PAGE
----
Squat Alignment

Squat Alignment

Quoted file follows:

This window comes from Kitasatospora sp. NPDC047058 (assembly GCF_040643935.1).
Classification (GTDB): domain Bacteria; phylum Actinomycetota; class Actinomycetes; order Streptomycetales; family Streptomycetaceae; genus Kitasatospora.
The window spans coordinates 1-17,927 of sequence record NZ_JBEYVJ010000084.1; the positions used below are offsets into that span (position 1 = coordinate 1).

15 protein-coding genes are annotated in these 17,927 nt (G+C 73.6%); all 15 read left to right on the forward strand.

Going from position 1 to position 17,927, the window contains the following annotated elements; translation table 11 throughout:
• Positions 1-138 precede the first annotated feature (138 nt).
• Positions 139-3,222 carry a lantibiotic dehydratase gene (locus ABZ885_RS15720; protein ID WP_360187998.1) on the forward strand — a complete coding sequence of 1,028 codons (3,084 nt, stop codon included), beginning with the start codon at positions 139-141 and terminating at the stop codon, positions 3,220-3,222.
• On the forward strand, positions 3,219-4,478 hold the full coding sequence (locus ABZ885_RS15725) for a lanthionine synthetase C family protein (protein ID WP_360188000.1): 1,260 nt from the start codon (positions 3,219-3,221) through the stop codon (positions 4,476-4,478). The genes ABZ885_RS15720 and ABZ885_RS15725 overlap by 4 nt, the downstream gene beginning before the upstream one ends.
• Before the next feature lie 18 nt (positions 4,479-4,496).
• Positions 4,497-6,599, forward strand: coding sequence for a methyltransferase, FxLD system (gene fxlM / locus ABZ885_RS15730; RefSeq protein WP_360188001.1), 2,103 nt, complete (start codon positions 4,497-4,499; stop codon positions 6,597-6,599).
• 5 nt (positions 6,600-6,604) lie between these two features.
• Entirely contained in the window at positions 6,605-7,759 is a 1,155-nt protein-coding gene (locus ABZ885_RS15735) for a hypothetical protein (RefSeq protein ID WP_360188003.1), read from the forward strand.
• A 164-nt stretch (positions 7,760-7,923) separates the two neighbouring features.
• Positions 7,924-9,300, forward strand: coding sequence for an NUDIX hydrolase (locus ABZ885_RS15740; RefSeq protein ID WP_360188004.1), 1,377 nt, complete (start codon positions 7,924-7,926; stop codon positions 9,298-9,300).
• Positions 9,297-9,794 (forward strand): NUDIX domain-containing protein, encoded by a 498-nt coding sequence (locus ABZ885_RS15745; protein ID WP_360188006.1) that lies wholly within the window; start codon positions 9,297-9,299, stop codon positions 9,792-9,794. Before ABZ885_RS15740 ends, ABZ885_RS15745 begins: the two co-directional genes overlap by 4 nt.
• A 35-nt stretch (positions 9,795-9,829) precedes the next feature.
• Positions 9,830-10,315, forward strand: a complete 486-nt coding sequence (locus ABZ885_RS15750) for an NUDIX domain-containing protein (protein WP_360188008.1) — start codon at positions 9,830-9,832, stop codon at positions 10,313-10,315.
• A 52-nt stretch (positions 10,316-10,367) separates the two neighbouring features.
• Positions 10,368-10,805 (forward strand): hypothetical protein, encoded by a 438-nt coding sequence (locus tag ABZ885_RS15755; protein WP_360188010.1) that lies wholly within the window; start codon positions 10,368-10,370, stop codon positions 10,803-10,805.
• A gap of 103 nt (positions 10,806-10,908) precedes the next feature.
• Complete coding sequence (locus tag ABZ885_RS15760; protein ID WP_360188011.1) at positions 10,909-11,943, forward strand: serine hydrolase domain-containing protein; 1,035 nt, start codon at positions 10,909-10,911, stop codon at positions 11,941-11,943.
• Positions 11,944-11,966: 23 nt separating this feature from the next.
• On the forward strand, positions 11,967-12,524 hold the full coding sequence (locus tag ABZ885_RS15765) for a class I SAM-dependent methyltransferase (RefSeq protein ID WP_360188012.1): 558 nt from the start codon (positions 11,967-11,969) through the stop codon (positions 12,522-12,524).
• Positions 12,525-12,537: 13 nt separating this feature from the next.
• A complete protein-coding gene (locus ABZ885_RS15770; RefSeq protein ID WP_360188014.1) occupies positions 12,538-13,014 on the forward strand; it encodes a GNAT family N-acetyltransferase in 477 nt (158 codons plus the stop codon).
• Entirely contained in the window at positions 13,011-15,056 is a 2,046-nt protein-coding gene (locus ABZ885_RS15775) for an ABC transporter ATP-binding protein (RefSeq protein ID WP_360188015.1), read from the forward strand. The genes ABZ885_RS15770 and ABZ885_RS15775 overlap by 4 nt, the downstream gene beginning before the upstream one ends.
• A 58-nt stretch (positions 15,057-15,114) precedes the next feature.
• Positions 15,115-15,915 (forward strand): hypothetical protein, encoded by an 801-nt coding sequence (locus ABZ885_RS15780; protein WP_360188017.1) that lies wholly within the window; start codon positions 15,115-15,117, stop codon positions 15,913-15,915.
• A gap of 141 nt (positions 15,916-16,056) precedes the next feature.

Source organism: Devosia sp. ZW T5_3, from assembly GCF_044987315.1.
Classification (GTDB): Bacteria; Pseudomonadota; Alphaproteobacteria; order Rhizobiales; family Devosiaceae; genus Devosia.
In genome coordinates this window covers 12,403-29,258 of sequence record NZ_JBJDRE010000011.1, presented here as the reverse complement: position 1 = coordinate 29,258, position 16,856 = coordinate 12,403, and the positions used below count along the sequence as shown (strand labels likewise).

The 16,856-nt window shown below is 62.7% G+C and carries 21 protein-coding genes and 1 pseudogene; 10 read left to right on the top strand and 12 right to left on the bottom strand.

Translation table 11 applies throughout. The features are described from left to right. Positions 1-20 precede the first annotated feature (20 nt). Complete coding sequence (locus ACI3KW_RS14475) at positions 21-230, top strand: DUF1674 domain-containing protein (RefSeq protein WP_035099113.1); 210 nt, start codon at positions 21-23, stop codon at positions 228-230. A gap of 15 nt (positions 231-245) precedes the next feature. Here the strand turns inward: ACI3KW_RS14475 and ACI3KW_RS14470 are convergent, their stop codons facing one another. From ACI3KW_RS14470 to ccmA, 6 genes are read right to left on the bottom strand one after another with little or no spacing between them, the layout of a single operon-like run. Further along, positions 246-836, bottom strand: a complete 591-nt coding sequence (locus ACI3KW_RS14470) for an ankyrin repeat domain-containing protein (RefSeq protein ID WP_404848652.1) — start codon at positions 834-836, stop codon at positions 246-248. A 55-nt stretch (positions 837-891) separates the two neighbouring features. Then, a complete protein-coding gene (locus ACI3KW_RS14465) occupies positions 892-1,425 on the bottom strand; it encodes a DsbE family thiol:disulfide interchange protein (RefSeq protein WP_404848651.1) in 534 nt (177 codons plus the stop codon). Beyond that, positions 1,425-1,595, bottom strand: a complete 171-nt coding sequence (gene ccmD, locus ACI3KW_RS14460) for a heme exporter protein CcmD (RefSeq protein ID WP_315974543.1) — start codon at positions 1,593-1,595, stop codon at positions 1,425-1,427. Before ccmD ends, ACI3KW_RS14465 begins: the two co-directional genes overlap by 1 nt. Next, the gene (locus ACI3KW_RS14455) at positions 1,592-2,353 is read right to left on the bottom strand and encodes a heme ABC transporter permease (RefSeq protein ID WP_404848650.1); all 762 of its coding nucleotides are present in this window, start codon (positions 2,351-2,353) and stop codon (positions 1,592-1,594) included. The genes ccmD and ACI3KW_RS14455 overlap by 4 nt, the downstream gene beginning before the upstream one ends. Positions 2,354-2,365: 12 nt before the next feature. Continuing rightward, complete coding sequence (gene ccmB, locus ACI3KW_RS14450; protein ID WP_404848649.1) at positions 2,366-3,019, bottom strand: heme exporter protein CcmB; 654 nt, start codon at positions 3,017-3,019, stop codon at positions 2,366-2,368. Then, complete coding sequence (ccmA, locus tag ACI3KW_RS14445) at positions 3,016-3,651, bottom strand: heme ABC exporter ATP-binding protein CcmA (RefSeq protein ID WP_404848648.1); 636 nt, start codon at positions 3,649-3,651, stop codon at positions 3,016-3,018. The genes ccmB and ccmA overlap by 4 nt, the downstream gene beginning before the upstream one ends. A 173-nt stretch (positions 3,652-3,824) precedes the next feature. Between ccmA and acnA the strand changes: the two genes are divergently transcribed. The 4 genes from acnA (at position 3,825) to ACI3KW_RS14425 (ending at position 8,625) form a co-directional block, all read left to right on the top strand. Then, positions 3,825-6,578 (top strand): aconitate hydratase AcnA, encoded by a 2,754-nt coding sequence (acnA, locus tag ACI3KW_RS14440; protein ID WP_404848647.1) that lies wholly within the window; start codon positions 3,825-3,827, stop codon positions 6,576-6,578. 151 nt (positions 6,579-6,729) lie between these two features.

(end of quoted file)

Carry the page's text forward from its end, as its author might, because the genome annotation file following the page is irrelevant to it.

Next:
The squat is arguably one of the most popular exercises used in ANY setting, from the powerlifter, bodybuilding, post-op ACL reconstruction (probably starting with mini-squats), NFL players, and even the geriatric population (to improve a good sit --- stand). This post will take a look at a commonly performed compensation seen with the squat and a likely way to fix it. .1๏ธโƒฃThe first exercise is performed by getting into a squat position while maintaining a slight push into the band. 2๏ธโƒฃTry to maintain this for a total of 30 seconds prior to progressing to the side steps! โœ…These are a good burner!!! .Knee valgus (knees collapse) can occur due to impairments occurring at the ankle and/or hip (Padua, Bell, & Clark, 2012). The knee often goes for the ride due to impairments up (hip) or down (foot/ankle) the kinetic chain. Exercise to regain ankle mobility and hip and core stability have shown to be effective in improving knee valgus angles (Bell et al., 2013. Padua, & DiStefano, 2009) . If ankle dorsiflexion is an issue, it is has shown to be a greater risk of injury to the knees, hips, or low-back during functional movements (Powers 2003). If flexibility is an issue refer back to our ankle mobility playlist to improve joint mobility and soft tissue flexibility -- regain the normal 15-20 degrees of ankle dorsiflexion . If ankle dorsiflexion is lacking, your foot may roll in to give a FLAT FOOT appearance aka pronation. Since you donโ€™t have ankle range of motion you collapse at the arch instead to get deeper into the squat. When I say stay strong in the foot, I mean keep the arch in your foot! We will explain what we mean by this in a later post. . ๏ฟฝ is to keep the arch while maintaining good contact to the floor with the big toe (1st metatarsal head).
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